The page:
Nutrition with Jane McClenaghan: Eat better to support your mental health
GOOD food tastes so much better when it is shared, doesn't it?
The theme for this year's Mental Health Awareness Week is loneliness.
In all cultures and societies, people use food as a centrepoint for social gatherings. We use food to celebrate and to comfort.
After the last two years, many of us are enjoying getting back to a little bit of normality to meet and share food with friends and family.
I think there is nothing better than cooking with friends and sitting around a table to share food.
Eating together has been shown to strengthen community bonds, build family ties and friendships, ease feelings of loneliness, depression and anxiety and help nurture a sense of belonging.
So it will come as no surprise to know that socially isolated people tend to eat less well. Whether this is because some people find it harder to shop and cook for one person, or that feelings of loneliness mean less motivation to cook a decent meal, we know that people who are socially isolated often experience reduced appetite, eat fewer meals in a day and have a lower intake of protein, fruits, and vegetables in their diet.
For others, feelings of isolation can mean more comfort eating, making less nutritious choices and overconsumption of quick foods like bread, processed food and takeaways; a slice of toast to keep you going, or another bowl of cereal to fill a hungry gap.
Social distancing and Covid isolation has posed an extra challenge for people of all ages, and that includes a nutritional challenge.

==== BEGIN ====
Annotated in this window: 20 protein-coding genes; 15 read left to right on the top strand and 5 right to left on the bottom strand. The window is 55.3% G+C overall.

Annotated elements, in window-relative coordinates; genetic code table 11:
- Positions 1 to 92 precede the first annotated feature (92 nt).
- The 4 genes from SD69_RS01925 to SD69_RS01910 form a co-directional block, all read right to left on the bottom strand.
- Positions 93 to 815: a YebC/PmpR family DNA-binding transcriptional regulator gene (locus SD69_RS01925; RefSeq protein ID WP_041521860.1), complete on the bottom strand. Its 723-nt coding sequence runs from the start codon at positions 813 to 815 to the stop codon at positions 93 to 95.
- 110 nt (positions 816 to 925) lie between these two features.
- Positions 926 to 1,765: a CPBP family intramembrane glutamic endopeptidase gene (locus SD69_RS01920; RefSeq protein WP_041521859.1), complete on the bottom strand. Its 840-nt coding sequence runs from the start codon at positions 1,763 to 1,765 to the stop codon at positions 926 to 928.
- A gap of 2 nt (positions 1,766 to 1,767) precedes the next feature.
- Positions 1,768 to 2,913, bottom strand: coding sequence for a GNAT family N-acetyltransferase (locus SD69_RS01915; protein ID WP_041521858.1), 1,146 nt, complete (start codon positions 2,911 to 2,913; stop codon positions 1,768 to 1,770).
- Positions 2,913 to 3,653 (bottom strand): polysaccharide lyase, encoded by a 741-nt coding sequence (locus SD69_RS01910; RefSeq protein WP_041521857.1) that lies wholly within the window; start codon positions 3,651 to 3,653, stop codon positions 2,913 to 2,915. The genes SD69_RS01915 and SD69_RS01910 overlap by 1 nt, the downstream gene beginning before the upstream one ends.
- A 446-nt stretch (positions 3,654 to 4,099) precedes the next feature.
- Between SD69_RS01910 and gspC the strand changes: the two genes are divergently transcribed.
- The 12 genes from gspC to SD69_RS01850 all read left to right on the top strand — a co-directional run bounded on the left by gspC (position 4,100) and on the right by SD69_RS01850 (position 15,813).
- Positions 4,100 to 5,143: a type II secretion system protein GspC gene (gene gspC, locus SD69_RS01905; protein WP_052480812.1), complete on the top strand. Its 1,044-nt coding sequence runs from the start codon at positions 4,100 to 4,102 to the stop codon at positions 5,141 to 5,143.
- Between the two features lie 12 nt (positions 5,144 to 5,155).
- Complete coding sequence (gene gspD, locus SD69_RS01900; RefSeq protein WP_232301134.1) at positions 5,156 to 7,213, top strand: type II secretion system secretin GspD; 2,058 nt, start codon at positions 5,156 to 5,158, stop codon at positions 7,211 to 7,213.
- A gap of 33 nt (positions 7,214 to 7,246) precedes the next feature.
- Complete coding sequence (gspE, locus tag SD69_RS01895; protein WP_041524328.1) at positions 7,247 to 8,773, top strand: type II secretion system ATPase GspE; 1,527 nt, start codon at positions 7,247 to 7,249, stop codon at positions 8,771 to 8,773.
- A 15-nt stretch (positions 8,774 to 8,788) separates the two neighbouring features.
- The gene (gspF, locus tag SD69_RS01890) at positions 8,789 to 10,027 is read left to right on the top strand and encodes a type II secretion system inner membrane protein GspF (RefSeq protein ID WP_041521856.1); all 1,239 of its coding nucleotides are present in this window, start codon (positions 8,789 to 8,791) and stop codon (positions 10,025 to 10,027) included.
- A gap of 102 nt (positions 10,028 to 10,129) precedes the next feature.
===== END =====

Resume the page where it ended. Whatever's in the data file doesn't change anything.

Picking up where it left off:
Reduced access to healthy food, working from home and changes in daily routines have changed our eating habits.
Living alone does not mean being lonely. I know plenty of people who prefer the independence and eat better than if they lived with others, but with the changes is society brought about by the pandemic, some people are feeling more isolated. We can have feelings of loneliness if we live with others too.
It can be hard to get motivated if you are feeling lonely, but I hope these simple ideas will get you thinking and maybe help you to eat better to support your mental health.
KEEP YOUR MEALTIMES REGULAR
Having a daily routine will help you look after your health in a more structured way. It will also keep you more mindful of what you are eating and help you to eat main meals, rather than just surviving on snack foods.
PLAN 3 OR 4 DAYS AHEAD
Think about what you could cook quickly and easily that will help to nourish you and keep you sustained. Plan meals around vegetables and protein (e.g. eggs meat, fish, pulses), with some slow release carbohydrates (wholegrains, with more fibre for slow and sustained energy).
MIX IT UP
Eat a variety of different foods rather than sticking to the same meals each day. A menu planner will help with this.
COOK ONCE, EAT TWICE
One-pot meals like bolognese, curry and chilli can make four portions; one for today, leftovers for tomorrow and two portions for the freezer.
Keep a well-stocked food cupboard so that you always have some ingredients to hand to make a simple meal. Eggs, pulses, tinned tomatoes, curry paste, some frozen vegetables, brown rice or wholemeal pasta are good starting points. Omelettes, curry in a hurry or a quick stir-fry will make a healthy and quick dinner that will satisfy your tastebuds and nourish your body.
Phone a friend, meet for a coffee or plan to get together over lunch. Making that initial connection can sometimes be difficult, but it will be worth it. You are not alone.